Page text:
Is the desire for a meaningful life a selfless desire?

Thomas, Joshua Lewis (2019). Is the desire for a meaningful life a selfless desire? Human Affairs: Postdisciplinary Humanities and Social Sciences Quarterly, 29(4) pp. 445–452.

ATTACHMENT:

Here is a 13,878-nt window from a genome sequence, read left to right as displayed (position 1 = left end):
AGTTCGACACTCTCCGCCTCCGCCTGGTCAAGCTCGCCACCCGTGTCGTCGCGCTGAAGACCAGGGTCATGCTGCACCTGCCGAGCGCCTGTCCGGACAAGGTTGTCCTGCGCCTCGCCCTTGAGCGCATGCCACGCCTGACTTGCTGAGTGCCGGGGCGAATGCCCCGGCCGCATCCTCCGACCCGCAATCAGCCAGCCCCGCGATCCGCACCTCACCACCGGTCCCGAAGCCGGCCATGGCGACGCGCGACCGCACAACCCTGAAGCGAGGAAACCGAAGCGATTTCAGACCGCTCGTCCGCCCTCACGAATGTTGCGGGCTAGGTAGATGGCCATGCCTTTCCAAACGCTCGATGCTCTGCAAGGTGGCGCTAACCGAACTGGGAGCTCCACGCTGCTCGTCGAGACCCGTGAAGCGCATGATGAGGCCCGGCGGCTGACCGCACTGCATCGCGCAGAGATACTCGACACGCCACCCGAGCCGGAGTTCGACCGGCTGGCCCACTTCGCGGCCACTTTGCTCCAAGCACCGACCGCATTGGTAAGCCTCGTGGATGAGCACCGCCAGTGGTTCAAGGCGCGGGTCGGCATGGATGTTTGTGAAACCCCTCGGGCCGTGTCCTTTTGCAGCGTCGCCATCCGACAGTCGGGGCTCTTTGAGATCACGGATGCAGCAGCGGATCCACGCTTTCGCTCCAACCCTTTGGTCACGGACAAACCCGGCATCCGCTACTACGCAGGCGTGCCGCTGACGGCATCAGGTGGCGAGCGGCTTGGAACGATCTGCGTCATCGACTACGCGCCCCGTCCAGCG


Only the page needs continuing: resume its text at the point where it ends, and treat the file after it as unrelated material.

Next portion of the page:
Susan Wolf defines a meaningful life as one that is somewhat successfully engaged in promoting positive value. I grant this claim; however, I disagree with Wolf’s theory about why we desire meaningfulness, so understood. She suggests that the human desire for meaningfulness is derived from an awareness of ourselves as equally insignificant in the universe and a resulting anti-solipsistic concern for promoting goodness outside the boundaries of our own lives. I accept that this may succeed in explaining why people want to engage in projects that happen to be meaningful. Nevertheless, I argue that Wolf fails to explain why people have a desire for meaningfulness itself. In other words, she has told us one reason we may be motivated to promote positive value, but not why we personally want to be the people who promote it—why we think it is a good thing that meaningful acts be done, but not why we want them to be our meaningful acts. In detailing my response, I follow Wolf in relating our desire for meaningfulness to a kind of love-based motivation. However, I argue that it has more in common with a selfish form of love than the altruistic kind of love proposed by Wolf. Finally, I suggest an alternative explanation which I believe can more fully account for our desire for meaningfulness: the prospect of disappearing from the universe without a trace makes us anxious, so we pursue meaningful achievements in an attempt to make our own physical deaths less final.

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